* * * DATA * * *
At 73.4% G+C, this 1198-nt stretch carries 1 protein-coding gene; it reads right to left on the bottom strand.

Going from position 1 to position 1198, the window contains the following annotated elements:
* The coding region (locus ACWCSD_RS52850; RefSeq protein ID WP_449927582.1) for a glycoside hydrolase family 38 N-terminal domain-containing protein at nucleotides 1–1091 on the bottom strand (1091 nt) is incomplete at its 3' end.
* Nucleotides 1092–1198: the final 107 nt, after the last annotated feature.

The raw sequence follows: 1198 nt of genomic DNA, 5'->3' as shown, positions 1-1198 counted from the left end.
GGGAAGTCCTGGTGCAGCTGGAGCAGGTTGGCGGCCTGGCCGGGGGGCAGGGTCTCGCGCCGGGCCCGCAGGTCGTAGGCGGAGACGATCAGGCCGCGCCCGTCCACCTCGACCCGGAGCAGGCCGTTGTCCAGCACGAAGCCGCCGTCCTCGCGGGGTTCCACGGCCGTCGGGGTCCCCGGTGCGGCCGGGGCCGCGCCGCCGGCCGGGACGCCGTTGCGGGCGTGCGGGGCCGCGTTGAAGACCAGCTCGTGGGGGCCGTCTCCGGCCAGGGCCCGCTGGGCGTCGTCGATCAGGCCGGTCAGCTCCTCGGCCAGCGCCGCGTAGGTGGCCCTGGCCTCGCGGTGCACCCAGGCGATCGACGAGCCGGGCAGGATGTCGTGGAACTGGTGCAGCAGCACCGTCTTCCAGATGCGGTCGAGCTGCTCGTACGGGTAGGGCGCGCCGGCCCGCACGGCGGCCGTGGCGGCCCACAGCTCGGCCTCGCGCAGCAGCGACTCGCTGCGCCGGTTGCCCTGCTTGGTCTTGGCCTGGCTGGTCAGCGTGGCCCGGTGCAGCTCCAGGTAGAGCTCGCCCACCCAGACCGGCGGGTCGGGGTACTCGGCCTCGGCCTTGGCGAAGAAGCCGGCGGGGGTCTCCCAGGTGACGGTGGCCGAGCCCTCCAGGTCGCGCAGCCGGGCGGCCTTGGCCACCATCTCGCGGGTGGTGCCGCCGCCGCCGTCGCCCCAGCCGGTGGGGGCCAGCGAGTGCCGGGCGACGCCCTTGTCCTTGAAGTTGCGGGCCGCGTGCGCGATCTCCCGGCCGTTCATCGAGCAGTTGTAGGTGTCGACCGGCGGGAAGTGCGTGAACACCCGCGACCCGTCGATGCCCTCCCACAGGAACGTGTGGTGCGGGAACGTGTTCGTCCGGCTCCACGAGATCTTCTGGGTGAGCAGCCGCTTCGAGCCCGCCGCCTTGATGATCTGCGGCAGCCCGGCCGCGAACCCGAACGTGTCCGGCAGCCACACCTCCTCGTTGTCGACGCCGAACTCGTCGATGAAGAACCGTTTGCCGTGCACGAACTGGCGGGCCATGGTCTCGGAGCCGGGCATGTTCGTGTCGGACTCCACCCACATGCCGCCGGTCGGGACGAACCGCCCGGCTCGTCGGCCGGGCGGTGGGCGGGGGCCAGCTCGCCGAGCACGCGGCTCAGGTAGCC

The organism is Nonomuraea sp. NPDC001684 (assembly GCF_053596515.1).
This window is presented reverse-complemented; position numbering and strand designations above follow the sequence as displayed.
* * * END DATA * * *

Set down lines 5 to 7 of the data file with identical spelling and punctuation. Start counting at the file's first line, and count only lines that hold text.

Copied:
The raw sequence follows: 1198 nt of genomic DNA, 5'->3' as shown, positions 1-1198 counted from the left end.
GGGAAGTCCTGGTGCAGCTGGAGCAGGTTGGCGGCCTGGCCGGGGGGCAGGGTCTCGCGCCGGGCCCGCAGGTCGTAGGCGGAGACGATCAGGCCGCGCCCGTCCACCTCGACCCGGAGCAGGCCGTTGTCCAGCACGAAGCCGCCGTCCTCGCGGGGTTCCACGGCCGTCGGGGTCCCCGGTGCGGCCGGGGCCGCGCCGCCGGCCGGGACGCCGTTGCGGGCGTGCGGGGCCGCGTTGAAGACCAGCTCGTGGGGGCCGTCTCCGGCCAGGGCCCGCTGGGCGTCGTCGATCAGGCCGGTCAGCTCCTCGGCCAGCGCCGCGTAGGTGGCCCTGGCCTCGCGGTGCACCCAGGCGATCGACGAGCCGGGCAGGATGTCGTGGAACTGGTGCAGCAGCACCGTCTTCCAGATGCGGTCGAGCTGCTCGTACGGGTAGGGCGCGCCGGCCCGCACGGCGGCCGTGGCGGCCCACAGCTCGGCCTCGCGCAGCAGCGACTCGCTGCGCCGGTTGCCCTGCTTGGTCTTGGCCTGGCTGGTCAGCGTGGCCCGGTGCAGCTCCAGGTAGAGCTCGCCCACCCAGACCGGCGGGTCGGGGTACTCGGCCTCGGCCTTGGCGAAGAAGCCGGCGGGGGTCTCCCAGGTGACGGTGGCCGAGCCCTCCAGGTCGCGCAGCCGGGCGGCCTTGGCCACCATCTCGCGGGTGGTGCCGCCGCCGCCGTCGCCCCAGCCGGTGGGGGCCAGCGAGTGCCGGGCGACGCCCTTGTCCTTGAAGTTGCGGGCCGCGTGCGCGATCTCCCGGCCGTTCATCGAGCAGTTGTAGGTGTCGACCGGCGGGAAGTGCGTGAACACCCGCGACCCGTCGATGCCCTCCCACAGGAACGTGTGGTGCGGGAACGTGTTCGTCCGGCTCCACGAGATCTTCTGGGTGAGCAGCCGCTTCGAGCCCGCCGCCTTGATGATCTGCGGCAGCCCGGCCGCGAACCCGAACGTGTCCGGCAGCCACACCTCCTCGTTGTCGACGCCGAACTCGTCGATGAAGAACCGTTTGCCGTGCACGAACTGGCGGGCCATGGTCTCGGAGCCGGGCATGTTCGTGTCGGACTCCACCCACATGCCGCCGGTCGGGACGAACCGCCCGGCTCGTCGGCCGGGCGGTGGGCGGGGGCCAGCTCGCCGAGCACGCGGCTCAGGTAGCC

The organism is Nonomuraea sp. NPDC001684 (assembly GCF_053596515.1).